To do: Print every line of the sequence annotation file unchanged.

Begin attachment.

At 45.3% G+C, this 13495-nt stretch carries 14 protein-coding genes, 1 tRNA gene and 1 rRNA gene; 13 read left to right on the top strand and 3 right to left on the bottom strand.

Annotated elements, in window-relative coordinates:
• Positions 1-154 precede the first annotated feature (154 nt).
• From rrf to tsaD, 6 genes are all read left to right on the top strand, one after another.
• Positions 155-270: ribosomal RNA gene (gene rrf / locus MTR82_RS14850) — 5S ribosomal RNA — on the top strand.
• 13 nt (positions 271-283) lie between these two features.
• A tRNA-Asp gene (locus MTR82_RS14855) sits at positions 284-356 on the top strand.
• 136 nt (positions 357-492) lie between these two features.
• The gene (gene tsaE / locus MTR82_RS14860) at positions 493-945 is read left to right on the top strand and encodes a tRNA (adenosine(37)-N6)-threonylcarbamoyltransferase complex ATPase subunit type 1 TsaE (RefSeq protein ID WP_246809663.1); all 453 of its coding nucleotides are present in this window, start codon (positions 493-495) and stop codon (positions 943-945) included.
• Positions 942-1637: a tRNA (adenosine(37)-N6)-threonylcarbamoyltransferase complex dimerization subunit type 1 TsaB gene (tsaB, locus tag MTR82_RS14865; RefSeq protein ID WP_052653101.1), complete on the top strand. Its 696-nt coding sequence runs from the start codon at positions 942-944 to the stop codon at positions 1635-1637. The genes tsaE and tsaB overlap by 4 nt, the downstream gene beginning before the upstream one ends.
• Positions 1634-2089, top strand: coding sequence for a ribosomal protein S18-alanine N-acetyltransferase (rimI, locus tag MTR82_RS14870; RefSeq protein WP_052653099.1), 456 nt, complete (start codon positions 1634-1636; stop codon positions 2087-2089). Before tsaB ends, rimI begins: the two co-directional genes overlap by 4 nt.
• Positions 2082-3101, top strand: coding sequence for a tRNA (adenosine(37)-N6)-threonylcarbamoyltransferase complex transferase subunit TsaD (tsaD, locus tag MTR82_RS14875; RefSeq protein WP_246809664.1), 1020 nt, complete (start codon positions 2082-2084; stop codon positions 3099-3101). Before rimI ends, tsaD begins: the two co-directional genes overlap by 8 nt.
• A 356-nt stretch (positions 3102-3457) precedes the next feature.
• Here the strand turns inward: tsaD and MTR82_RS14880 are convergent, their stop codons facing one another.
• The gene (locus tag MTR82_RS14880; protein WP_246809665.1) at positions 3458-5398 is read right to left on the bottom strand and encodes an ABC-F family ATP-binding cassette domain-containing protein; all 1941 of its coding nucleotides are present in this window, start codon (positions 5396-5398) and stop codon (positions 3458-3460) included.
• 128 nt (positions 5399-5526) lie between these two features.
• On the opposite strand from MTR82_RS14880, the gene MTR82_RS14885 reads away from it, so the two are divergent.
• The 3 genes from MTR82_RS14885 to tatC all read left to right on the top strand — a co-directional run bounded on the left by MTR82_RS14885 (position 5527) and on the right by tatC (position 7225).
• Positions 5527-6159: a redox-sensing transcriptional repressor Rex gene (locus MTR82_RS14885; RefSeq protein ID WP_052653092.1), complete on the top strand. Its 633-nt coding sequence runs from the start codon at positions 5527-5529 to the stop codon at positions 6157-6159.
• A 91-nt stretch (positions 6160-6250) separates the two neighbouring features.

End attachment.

At 45.3% G+C, this 13495-nt stretch carries 14 protein-coding genes, 1 tRNA gene and 1 rRNA gene; 13 read left to right on the top strand and 3 right to left on the bottom strand.

Annotated elements, in window-relative coordinates:
• Positions 1-154 precede the first annotated feature (154 nt).
• From rrf to tsaD, 6 genes are all read left to right on the top strand, one after another.
• Positions 155-270: ribosomal RNA gene (gene rrf / locus MTR82_RS14850) — 5S ribosomal RNA — on the top strand.
• 13 nt (positions 271-283) lie between these two features.
• A tRNA-Asp gene (locus MTR82_RS14855) sits at positions 284-356 on the top strand.
• 136 nt (positions 357-492) lie between these two features.
• The gene (gene tsaE / locus MTR82_RS14860) at positions 493-945 is read left to right on the top strand and encodes a tRNA (adenosine(37)-N6)-threonylcarbamoyltransferase complex ATPase subunit type 1 TsaE (RefSeq protein ID WP_246809663.1); all 453 of its coding nucleotides are present in this window, start codon (positions 493-495) and stop codon (positions 943-945) included.
• Positions 942-1637: a tRNA (adenosine(37)-N6)-threonylcarbamoyltransferase complex dimerization subunit type 1 TsaB gene (tsaB, locus tag MTR82_RS14865; RefSeq protein ID WP_052653101.1), complete on the top strand. Its 696-nt coding sequence runs from the start codon at positions 942-944 to the stop codon at positions 1635-1637. The genes tsaE and tsaB overlap by 4 nt, the downstream gene beginning before the upstream one ends.
• Positions 1634-2089, top strand: coding sequence for a ribosomal protein S18-alanine N-acetyltransferase (rimI, locus tag MTR82_RS14870; RefSeq protein WP_052653099.1), 456 nt, complete (start codon positions 1634-1636; stop codon positions 2087-2089). Before tsaB ends, rimI begins: the two co-directional genes overlap by 4 nt.
• Positions 2082-3101, top strand: coding sequence for a tRNA (adenosine(37)-N6)-threonylcarbamoyltransferase complex transferase subunit TsaD (tsaD, locus tag MTR82_RS14875; RefSeq protein WP_246809664.1), 1020 nt, complete (start codon positions 2082-2084; stop codon positions 3099-3101). Before rimI ends, tsaD begins: the two co-directional genes overlap by 8 nt.
• A 356-nt stretch (positions 3102-3457) precedes the next feature.
• Here the strand turns inward: tsaD and MTR82_RS14880 are convergent, their stop codons facing one another.
• The gene (locus tag MTR82_RS14880; protein WP_246809665.1) at positions 3458-5398 is read right to left on the bottom strand and encodes an ABC-F family ATP-binding cassette domain-containing protein; all 1941 of its coding nucleotides are present in this window, start codon (positions 5396-5398) and stop codon (positions 3458-3460) included.
• 128 nt (positions 5399-5526) lie between these two features.
• On the opposite strand from MTR82_RS14880, the gene MTR82_RS14885 reads away from it, so the two are divergent.
• The 3 genes from MTR82_RS14885 to tatC all read left to right on the top strand — a co-directional run bounded on the left by MTR82_RS14885 (position 5527) and on the right by tatC (position 7225).
• Positions 5527-6159: a redox-sensing transcriptional repressor Rex gene (locus MTR82_RS14885; RefSeq protein ID WP_052653092.1), complete on the top strand. Its 633-nt coding sequence runs from the start codon at positions 5527-5529 to the stop codon at positions 6157-6159.
• A 91-nt stretch (positions 6160-6250) separates the two neighbouring features.